Easily searching across an application’s data is a pervasive need. If you are lucky, you can get away with simple sorting or searching on a single column, but it is more likely that you need full text search across multiple models, all from a single search field.
There are many standalone services, some hosted and some not, offering full text search. We looked at a few of these, but decided that adding too much to our classes or having an external service running during tests weren’t things we wanted for this project.
Thanks to the power of Postgres’ full text search, rolling your own search isn’t too difficult.
If all you need is to search over a few models’ text and string fields, this approach is probably the simplest thing you can do.
We’ll need to construct a database view which presents a polymorphic relationship to the individual result and the text column being searched.
CREATE VIEW searches AS SELECT statuses.id AS searchable_id, 'Status' AS searchable_type, comments.body AS term FROM statuses JOIN comments ON statuses.id = comments.status_id UNION SELECT statuses.id AS searchable_id, 'Status' AS searchable_type, statuses.body AS term FROM statuses UNION SELECT users.id AS searchable_id, 'User' AS searchable_type, users.name AS term FROM users
From here, we add
gin indices to the columns on which we are searching. In our case similar indices to these made the difference between a 3-5 second lookup and ~100ms.
CREATE INDEX index_statuses_on_body ON statuses USING gin(to_tsvector('english', body)); CREATE INDEX index_comments_on_body ON comments USING gin(to_tsvector('english', body)); CREATE INDEX index_users_on_name ON users USING gin(to_tsvector('english', name));
Aaron Patterson’s Textacular is the only non-standard dependency we’ll introduce here:
Textacular will manage searching over all text and
We follow Rails’ conventions in our database view, which makes hooking a model up to it as simple as any table-backed model. The
Search class below automatically hooks into the
searches view we created.
Luckily, ActiveRecord already presents us with a solution to polymorphic associations in the form of the
All we have to do is tell
Search about its
searchable relationship, define the
results method to perform the search, and extend
Textacular in the model.
class Search < ActiveRecord::Base extend Textacular belongs_to :searchable, polymorphic: true def results if @query.present? self.class.search(@query).preload(:searchable).map!(&:searchable).uniq else Search.none end end end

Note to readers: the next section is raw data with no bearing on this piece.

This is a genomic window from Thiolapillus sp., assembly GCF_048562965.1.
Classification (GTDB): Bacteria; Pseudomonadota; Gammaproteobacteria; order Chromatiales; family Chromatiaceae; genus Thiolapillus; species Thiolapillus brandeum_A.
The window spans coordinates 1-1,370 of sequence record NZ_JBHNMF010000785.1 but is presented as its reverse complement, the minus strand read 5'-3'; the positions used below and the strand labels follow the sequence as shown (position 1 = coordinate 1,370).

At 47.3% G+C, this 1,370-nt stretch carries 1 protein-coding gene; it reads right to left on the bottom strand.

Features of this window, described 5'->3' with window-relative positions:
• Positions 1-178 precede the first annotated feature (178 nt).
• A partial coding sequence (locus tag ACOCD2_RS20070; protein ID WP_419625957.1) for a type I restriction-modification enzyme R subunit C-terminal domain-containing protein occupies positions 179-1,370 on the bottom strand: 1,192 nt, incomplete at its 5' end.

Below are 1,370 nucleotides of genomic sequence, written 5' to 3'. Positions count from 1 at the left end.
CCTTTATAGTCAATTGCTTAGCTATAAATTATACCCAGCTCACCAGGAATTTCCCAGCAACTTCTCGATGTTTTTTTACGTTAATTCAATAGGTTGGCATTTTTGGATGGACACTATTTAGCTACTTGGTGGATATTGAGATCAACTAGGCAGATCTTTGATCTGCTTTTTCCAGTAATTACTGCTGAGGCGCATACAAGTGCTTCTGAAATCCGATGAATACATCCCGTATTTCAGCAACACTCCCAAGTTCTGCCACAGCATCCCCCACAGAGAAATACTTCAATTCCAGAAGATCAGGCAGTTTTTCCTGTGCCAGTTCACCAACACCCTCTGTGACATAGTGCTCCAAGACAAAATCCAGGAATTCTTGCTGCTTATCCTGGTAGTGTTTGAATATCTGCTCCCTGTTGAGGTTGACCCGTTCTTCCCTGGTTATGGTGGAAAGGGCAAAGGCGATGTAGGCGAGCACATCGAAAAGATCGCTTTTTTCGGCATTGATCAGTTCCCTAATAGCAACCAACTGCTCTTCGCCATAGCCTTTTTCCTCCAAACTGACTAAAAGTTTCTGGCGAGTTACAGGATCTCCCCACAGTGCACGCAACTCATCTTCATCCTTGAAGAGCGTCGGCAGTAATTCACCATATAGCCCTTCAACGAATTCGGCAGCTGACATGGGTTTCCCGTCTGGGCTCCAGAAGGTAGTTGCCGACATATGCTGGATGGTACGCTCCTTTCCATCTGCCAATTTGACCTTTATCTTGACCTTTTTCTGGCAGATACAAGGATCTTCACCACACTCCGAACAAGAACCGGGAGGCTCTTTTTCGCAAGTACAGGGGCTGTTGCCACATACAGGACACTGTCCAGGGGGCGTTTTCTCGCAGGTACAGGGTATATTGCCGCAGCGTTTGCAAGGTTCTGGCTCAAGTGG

The call to
preload is used instead of
include because Rails can’t include polymorphic associations. Calling
preload still loads the related models in as few SQL statements as possible, but does not allow for querying on the related models. This isn’t something we need since we immediately map to
Since we could potentially get a result for a model multiple times, for example if the same term appeared in a status and a comment, we also call
The interface for Search look like this:
Rails lacks any support for creating or updating database views. Because the view must be created by calling execute, Rails is unable to dump the view into
db/schema.rb. Your must make the following change to your application configuration:
# config/application.rb config.active_record.schema_format = :sql
If the view needs to change to include additional searchable content, the
upmethod on the migration has to redefine the view entirely and the
downmethod must redefine the view in its previous form.
Remember that creating indices blocks writes by default, which means that the site needs to be in maintenance mode. Create indices concurrently in Rails to avoid this.
Overall, we’ve enjoyed working with this method of full text search. Because it’s awkward to change the view we’d recommend not approaching the search too iteratively; add the tables you know you’ll want to search up front and save yourself some headache.